According to the renowned psychologist Mihaly Csíkszentmihályi, people are most creative, productive, and often happiest when they are in the flow. Flow means concentrating so much on one task that it becomes effortless, and the person loses sense of time. Athletes, philosophers and people from different industries define the experience of flow as having no past or future but only present, being so absorbed in an activity that you forget yourself, having complete clarity, and other matters of life seem to disappear.
Here are some tips for coaches to create and benefit from the flow state:
- Taking up tasks that are challenging:
Flow state is set to occur when a person takes on a not-so-easy task that is challenging and suitable to the degree of a person’s capabilities. If the challenge is difficult, it may cause a feeling of anxiousness, and if it’s too easy, it may cause boredom. In coaching, the coach is knowledgeable, skillful as per the coaching competencies and methodology, and brave enough to go out of their comfort zone. It may also be translated as taking on challenging clients and asking difficult questions, but not going beyond which is out of one’s skills set.
- Having clear objectives:
A significant step in creating flow is “having clear objectives.” One of ICF’s Core Competencies includes “Planning and Goal Setting,” which must come naturally to an ICF Certified Professional Coach. At the beginning of a coaching session, the client usually arrives with a situation to change and improve their life; with the coach’s help, they agree upon clear objectives to be met with each coaching session. In addition to clear goals, regular feedback also contributes to creating flow.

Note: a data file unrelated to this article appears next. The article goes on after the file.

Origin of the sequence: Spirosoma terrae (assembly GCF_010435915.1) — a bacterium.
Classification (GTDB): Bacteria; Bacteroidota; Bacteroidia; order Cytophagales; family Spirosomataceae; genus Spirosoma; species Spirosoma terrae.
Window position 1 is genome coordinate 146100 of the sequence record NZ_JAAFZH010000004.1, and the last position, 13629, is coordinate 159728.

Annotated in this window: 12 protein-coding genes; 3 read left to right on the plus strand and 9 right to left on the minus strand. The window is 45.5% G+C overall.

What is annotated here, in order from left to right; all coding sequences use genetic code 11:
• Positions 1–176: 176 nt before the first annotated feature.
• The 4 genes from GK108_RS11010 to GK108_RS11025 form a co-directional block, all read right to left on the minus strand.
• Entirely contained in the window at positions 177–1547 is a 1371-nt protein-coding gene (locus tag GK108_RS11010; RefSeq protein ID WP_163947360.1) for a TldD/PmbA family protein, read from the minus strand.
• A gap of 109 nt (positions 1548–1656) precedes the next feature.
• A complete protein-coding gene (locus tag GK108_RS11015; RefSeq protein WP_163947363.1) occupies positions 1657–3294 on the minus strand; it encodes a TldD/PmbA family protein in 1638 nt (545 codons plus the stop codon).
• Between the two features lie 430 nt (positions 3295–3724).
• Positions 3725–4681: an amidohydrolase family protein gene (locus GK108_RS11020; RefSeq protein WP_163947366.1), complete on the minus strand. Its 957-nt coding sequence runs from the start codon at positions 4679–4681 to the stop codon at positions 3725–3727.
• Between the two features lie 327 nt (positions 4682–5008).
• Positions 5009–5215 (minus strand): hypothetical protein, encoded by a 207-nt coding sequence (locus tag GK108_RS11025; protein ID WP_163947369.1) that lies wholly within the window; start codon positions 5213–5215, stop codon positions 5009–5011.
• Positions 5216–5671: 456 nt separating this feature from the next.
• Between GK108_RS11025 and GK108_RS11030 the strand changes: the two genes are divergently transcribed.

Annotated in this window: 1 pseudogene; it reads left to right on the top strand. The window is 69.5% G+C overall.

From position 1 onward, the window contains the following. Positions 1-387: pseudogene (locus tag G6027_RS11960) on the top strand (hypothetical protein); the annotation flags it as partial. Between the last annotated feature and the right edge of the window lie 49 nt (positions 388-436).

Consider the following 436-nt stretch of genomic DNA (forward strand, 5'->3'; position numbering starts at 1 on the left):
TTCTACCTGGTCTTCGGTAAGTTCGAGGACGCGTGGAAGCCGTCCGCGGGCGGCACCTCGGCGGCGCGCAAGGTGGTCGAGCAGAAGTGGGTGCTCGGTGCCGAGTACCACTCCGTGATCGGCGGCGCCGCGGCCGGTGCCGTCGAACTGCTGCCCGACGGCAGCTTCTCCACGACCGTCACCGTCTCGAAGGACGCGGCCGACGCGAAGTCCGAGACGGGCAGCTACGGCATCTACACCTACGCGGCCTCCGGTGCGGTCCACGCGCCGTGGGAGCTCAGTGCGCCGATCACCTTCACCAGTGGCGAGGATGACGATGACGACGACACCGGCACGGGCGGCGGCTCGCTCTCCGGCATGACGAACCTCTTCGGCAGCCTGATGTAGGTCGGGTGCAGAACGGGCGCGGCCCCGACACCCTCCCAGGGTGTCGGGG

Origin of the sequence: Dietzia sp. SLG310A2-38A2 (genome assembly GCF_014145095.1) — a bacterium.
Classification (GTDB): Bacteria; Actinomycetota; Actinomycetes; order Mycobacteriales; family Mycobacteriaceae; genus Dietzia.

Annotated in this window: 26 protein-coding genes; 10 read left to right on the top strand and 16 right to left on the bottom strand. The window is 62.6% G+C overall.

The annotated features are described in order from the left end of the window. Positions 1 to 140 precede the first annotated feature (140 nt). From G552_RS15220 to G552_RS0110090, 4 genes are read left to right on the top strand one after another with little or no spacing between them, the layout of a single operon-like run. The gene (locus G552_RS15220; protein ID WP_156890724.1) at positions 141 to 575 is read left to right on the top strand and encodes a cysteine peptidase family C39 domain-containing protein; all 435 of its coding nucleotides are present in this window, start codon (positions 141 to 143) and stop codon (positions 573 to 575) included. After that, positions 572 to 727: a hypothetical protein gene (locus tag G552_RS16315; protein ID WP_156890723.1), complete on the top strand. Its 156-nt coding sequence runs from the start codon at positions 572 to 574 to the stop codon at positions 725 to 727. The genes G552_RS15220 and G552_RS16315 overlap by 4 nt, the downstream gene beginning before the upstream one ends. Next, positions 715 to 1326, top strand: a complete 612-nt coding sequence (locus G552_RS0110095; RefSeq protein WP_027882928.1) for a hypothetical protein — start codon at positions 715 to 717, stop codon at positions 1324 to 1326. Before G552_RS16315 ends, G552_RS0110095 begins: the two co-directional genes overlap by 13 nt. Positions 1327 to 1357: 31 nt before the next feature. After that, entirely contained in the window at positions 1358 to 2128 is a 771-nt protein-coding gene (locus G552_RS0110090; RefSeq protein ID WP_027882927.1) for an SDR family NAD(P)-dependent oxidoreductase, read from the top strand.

- Use focus as a tool:
A successful coaching session, or let alone a flow state, is incomplete without focus. To maintain focus on your coaching session, do prep-work before the session, show up on time, put away distractions and check in with the client before you start. Focus is a state of mind, and it requires practice to achieve. The biggest enemy of focus is your inner chatter, a trained and certified ICF Professional Coach will always be aware of managing the inner voice. Practicing mindfulness and meditation are also ways to develop a focus that aligns with the ICF Core Competency “Coaching Presence.”
- Intrinsic reward:
There is one more important element of flow, love what you are doing. As an ICF-certified professional coach, you should not expect any other reward or outcome from coaching, as coaching itself should come as rewarding enough for you. If you love coaching, chances are higher that you already experience flow during your sessions.
Practice makes everything perfect; by adopting some simple steps, you can create your flow at your coaching and experience the joy and effortlessness that comes with the flow.
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